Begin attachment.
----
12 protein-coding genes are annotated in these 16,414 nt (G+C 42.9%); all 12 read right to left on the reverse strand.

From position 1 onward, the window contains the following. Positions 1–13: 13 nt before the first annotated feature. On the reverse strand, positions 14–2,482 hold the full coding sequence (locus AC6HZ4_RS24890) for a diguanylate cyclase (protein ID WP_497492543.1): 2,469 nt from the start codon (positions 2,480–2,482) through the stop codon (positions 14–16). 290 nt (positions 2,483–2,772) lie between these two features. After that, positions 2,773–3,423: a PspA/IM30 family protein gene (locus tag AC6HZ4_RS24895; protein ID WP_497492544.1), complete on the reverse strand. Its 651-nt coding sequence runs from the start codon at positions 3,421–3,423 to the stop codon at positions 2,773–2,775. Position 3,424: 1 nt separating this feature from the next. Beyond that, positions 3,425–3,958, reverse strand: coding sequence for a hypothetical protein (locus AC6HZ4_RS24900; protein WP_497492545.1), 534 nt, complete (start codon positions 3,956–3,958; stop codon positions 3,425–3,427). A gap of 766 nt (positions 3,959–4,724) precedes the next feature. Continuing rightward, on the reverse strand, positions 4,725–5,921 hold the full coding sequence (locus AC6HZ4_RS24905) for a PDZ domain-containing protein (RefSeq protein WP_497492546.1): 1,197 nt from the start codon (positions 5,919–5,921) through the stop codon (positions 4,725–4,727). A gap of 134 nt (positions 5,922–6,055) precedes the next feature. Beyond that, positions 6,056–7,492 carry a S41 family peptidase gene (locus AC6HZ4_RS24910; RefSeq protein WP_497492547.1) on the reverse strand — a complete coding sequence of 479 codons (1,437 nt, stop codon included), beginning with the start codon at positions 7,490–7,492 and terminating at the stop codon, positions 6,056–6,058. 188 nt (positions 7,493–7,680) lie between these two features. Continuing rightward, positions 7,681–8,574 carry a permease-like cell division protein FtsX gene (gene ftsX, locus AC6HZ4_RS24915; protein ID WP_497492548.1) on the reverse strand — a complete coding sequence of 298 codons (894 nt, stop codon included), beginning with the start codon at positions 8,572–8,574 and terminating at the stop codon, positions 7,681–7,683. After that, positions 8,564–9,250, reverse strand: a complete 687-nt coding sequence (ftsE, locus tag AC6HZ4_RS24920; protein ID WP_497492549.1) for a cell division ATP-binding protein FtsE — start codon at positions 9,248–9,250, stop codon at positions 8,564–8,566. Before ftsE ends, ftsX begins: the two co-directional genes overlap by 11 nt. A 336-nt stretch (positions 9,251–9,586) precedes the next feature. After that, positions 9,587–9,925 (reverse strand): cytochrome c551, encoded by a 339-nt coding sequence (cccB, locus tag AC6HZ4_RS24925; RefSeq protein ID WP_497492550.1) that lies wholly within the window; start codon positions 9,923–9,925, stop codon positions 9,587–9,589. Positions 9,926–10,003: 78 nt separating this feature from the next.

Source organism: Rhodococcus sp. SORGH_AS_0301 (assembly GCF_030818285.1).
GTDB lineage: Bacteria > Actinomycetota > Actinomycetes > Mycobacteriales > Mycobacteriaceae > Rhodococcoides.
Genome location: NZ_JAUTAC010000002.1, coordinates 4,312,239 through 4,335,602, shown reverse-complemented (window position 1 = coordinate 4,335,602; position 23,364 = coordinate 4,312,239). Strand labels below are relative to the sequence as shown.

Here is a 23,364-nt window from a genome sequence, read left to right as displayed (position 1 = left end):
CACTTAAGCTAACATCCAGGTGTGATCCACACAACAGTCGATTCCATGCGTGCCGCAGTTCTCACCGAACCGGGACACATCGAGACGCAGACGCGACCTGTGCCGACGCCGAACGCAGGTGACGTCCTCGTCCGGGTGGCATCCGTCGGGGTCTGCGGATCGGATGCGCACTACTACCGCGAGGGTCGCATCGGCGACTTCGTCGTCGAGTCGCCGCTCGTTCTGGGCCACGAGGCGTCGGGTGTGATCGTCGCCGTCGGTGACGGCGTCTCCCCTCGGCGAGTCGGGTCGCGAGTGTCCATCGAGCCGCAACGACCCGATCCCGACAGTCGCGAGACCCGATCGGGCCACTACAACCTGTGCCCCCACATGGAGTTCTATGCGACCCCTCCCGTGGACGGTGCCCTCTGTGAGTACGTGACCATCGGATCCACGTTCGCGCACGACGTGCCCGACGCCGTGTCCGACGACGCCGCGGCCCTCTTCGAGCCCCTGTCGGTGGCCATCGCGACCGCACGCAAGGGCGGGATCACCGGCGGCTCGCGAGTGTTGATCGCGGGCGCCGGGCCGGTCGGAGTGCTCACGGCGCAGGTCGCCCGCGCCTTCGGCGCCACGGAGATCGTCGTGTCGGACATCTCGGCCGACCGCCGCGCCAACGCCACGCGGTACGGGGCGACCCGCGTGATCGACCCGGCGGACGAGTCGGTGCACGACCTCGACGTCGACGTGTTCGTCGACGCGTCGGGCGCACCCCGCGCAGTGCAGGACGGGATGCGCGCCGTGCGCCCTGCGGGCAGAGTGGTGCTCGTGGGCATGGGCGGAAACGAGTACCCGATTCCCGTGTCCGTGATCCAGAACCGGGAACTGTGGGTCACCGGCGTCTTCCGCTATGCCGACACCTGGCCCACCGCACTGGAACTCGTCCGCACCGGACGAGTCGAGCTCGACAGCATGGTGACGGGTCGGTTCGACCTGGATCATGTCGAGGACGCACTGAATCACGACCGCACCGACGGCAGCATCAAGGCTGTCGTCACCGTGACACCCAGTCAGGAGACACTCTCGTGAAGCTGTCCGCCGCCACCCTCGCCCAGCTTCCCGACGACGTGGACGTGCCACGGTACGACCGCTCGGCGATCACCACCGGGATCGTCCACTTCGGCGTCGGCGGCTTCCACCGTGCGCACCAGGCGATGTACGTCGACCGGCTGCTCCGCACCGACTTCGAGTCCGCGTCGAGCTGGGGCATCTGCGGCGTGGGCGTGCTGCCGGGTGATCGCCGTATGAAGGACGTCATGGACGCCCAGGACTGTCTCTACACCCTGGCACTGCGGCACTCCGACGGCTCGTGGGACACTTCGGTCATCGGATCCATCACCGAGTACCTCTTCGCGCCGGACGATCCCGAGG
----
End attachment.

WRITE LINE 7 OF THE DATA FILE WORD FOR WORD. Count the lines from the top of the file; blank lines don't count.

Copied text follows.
CACTTAAGCTAACATCCAGGTGTGATCCACACAACAGTCGATTCCATGCGTGCCGCAGTTCTCACCGAACCGGGACACATCGAGACGCAGACGCGACCTGTGCCGACGCCGAACGCAGGTGACGTCCTCGTCCGGGTGGCATCCGTCGGGGTCTGCGGATCGGATGCGCACTACTACCGCGAGGGTCGCATCGGCGACTTCGTCGTCGAGTCGCCGCTCGTTCTGGGCCACGAGGCGTCGGGTGTGATCGTCGCCGTCGGTGACGGCGTCTCCCCTCGGCGAGTCGGGTCGCGAGTGTCCATCGAGCCGCAACGACCCGATCCCGACAGTCGCGAGACCCGATCGGGCCACTACAACCTGTGCCCCCACATGGAGTTCTATGCGACCCCTCCCGTGGACGGTGCCCTCTGTGAGTACGTGACCATCGGATCCACGTTCGCGCACGACGTGCCCGACGCCGTGTCCGACGACGCCGCGGCCCTCTTCGAGCCCCTGTCGGTGGCCATCGCGACCGCACGCAAGGGCGGGATCACCGGCGGCTCGCGAGTGTTGATCGCGGGCGCCGGGCCGGTCGGAGTGCTCACGGCGCAGGTCGCCCGCGCCTTCGGCGCCACGGAGATCGTCGTGTCGGACATCTCGGCCGACCGCCGCGCCAACGCCACGCGGTACGGGGCGACCCGCGTGATCGACCCGGCGGACGAGTCGGTGCACGACCTCGACGTCGACGTGTTCGTCGACGCGTCGGGCGCACCCCGCGCAGTGCAGGACGGGATGCGCGCCGTGCGCCCTGCGGGCAGAGTGGTGCTCGTGGGCATGGGCGGAAACGAGTACCCGATTCCCGTGTCCGTGATCCAGAACCGGGAACTGTGGGTCACCGGCGTCTTCCGCTATGCCGACACCTGGCCCACCGCACTGGAACTCGTCCGCACCGGACGAGTCGAGCTCGACAGCATGGTGACGGGTCGGTTCGACCTGGATCATGTCGAGGACGCACTGAATCACGACCGCACCGACGGCAGCATCAAGGCTGTCGTCACCGTGACACCCAGTCAGGAGACACTCTCGTGAAGCTGTCCGCCGCCACCCTCGCCCAGCTTCCCGACGACGTGGACGTGCCACGGTACGACCGCTCGGCGATCACCACCGGGATCGTCCACTTCGGCGTCGGCGGCTTCCACCGTGCGCACCAGGCGATGTACGTCGACCGGCTGCTCCGCACCGACTTCGAGTCCGCGTCGAGCTGGGGCATCTGCGGCGTGGGCGTGCTGCCGGGTGATCGCCGTATGAAGGACGTCATGGACGCCCAGGACTGTCTCTACACCCTGGCACTGCGGCACTCCGACGGCTCGTGGGACACTTCGGTCATCGGATCCATCACCGAGTACCTCTTCGCGCCGGACGATCCCGAGG